Treatments comprised of five genotypes (Faisalabad-2008, Inqlab-91, Lasani-2008, Sahar-2006 and Shafaq-2006) and two sowing dates viz. 10-November (early) and 10-December (late) in 2011-12 growing season. Experiment was laid out in Randomized Complete Block Design with factorial arrangements replicated four times. The net plot size was 7.5 m × 5.0 m. Seedbed was prepared by cultivating the soil with a tractor-mounted disk plough and then cultivating twice with a cultivator followed by planking. All cultivars were sown with a single row hand drill using seed rate of 125 kg ha-1 in 22.5 cm apart rows.
Figure 1: Summary of the metrological data during the crop season (2011-2012).
A standard fertilizer dose of 120:60 kg N: P ha-1 was applied in the form of urea and diammonium phosphate (DAP). Whole of the phosphorus and 1/3rd of the N was applied as a starter basal dose while residual N was equally splitted at tillering and booting. The first irrigation was applied 15 days after crop emergence, and subsequent irrigations were applied at tillering, jointing, booting, anthesis and grain filling. In all, six irrigations were applied to mature a crop besides soaking irrigation. No serious incidence of insect or disease was observed and no pesticide or fungicide was applied to either plants. Crop was manually harvested at physiological maturity on 15th of April.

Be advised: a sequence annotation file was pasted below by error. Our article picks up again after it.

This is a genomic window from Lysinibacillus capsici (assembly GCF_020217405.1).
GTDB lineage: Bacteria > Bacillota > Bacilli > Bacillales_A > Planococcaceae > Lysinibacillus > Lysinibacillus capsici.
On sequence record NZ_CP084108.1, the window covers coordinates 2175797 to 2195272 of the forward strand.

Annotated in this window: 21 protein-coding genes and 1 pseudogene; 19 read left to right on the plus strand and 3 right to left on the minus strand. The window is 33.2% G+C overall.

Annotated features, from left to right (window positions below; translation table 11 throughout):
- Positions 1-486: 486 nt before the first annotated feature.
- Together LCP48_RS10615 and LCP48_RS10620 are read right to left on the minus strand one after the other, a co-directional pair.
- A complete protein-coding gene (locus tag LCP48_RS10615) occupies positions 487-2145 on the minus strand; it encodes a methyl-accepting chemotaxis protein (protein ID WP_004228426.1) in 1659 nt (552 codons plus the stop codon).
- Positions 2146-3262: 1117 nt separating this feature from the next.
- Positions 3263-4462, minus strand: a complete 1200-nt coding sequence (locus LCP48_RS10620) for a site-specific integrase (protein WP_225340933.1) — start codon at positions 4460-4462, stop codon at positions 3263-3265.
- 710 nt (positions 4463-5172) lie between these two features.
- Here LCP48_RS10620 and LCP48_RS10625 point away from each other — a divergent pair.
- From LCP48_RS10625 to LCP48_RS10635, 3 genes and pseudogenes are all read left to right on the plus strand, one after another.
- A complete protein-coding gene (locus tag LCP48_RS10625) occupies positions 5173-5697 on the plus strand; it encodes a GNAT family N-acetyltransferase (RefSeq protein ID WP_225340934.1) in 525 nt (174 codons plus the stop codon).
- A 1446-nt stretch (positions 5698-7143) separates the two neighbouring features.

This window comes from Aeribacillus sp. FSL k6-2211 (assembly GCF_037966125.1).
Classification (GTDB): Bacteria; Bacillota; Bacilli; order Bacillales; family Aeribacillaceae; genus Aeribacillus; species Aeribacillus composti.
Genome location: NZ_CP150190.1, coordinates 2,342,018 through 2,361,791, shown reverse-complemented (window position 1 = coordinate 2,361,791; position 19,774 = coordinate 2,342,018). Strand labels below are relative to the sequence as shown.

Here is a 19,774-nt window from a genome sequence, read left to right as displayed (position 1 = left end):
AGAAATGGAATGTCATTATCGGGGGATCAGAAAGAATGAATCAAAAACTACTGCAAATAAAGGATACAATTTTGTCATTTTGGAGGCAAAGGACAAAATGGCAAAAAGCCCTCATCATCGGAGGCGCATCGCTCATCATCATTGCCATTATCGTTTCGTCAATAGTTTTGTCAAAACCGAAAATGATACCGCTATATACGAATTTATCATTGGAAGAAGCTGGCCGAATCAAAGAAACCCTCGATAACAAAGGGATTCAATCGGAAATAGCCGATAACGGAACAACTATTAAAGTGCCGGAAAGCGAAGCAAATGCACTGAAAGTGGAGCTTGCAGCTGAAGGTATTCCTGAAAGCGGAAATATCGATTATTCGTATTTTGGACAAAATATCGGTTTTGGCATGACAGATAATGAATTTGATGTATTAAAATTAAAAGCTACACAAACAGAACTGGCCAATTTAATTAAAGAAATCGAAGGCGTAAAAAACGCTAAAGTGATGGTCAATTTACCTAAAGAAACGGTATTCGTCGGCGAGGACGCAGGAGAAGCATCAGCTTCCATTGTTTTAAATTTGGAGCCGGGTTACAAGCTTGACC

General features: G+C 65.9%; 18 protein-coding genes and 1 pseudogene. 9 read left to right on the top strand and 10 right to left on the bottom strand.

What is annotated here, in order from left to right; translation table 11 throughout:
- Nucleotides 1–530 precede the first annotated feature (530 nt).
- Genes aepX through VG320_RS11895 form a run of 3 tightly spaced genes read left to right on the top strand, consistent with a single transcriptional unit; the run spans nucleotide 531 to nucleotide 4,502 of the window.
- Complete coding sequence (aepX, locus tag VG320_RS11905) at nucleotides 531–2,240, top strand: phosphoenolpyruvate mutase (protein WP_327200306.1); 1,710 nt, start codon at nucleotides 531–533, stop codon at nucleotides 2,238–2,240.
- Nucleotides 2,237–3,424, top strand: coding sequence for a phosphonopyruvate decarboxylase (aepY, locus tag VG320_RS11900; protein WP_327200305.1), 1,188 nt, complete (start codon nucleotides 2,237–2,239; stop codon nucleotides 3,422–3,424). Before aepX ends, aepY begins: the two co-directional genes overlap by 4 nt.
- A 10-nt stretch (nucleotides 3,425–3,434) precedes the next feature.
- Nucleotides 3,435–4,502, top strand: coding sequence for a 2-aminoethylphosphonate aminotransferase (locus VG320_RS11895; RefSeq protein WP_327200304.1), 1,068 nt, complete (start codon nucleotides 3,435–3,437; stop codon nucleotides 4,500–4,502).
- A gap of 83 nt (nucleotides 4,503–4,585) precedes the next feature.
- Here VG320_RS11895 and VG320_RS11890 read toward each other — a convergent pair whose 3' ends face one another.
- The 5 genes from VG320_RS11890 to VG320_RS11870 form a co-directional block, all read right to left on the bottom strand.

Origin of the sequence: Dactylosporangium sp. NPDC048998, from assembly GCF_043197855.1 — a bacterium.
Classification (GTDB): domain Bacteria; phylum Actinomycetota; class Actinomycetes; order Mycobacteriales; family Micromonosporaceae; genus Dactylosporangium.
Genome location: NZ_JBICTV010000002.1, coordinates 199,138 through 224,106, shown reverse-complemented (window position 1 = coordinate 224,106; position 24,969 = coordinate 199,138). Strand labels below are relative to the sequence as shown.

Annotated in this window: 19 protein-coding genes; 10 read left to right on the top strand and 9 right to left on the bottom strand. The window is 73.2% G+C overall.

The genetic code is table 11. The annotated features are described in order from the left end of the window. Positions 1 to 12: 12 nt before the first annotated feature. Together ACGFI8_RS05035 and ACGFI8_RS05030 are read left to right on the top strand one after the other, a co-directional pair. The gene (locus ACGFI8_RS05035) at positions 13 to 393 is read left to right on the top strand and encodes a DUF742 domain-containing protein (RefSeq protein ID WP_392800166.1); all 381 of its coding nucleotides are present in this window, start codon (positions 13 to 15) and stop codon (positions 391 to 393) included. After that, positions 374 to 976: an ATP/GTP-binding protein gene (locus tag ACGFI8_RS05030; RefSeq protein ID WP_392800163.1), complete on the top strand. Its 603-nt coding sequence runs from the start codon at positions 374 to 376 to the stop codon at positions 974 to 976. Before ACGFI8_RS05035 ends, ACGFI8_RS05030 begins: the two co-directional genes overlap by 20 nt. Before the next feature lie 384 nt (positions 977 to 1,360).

Number of days required for different phenological stages (crown root initiation, tillering, boot, heading, anthesis, grain filling and maturity) were recorded when 50% or all plants in that particular plot reached the specified growth stage in the treatments. The growing degree days were calculated by using the following formula.
Where TMAX is the daily maximum air temperature, TMIN is the daily minimum air temperature, and TBASE is the temperature below which the process of interest does not progress.
Heat use efficiency (HUE) for grain yield was obtained by the following formula;
2.3 Statistical Analysis
Data collected on all parameters were analyzed statistically by using Fisher’s analysis of variance technique and least significantly difference (LSD) test at 5% probability level was applied to compare the treatments’ means (Steel et al., 1997).
Results indicated significant differences among wheat cultivar in attaining days for different phenological stages when sown under early and late season (Table 1). Under early sown conditions (10-Nov), Inqlab-91 took the maximum days to attain the crown root initiation, tillering, booting, heading, anthesis, grain filling and maturity which was statistical at par with Faisalabad-2008, Sahar-2006 and Lasani-2008. Nevertheless, under normal sowing condition, Shafaq-2006 took minimum days to attain all the phenological stages. Late sowing of wheat significantly decreased the number of days for attaining phenological phases of development in all wheat cultivars. The cultivar Faisalabad-2008 took maximum days for attaining the crown root stage, tillering, booting, heading, anthesis, grain filling and maturity which was closely followed by the Inqlab-91, when planted under late sown conditions. Whereas, minimum days for attaining all phenological stages of development was recorded by Sahar-2006 which was statistically at par with Lasani-2008, followed by the Shafaq-2006.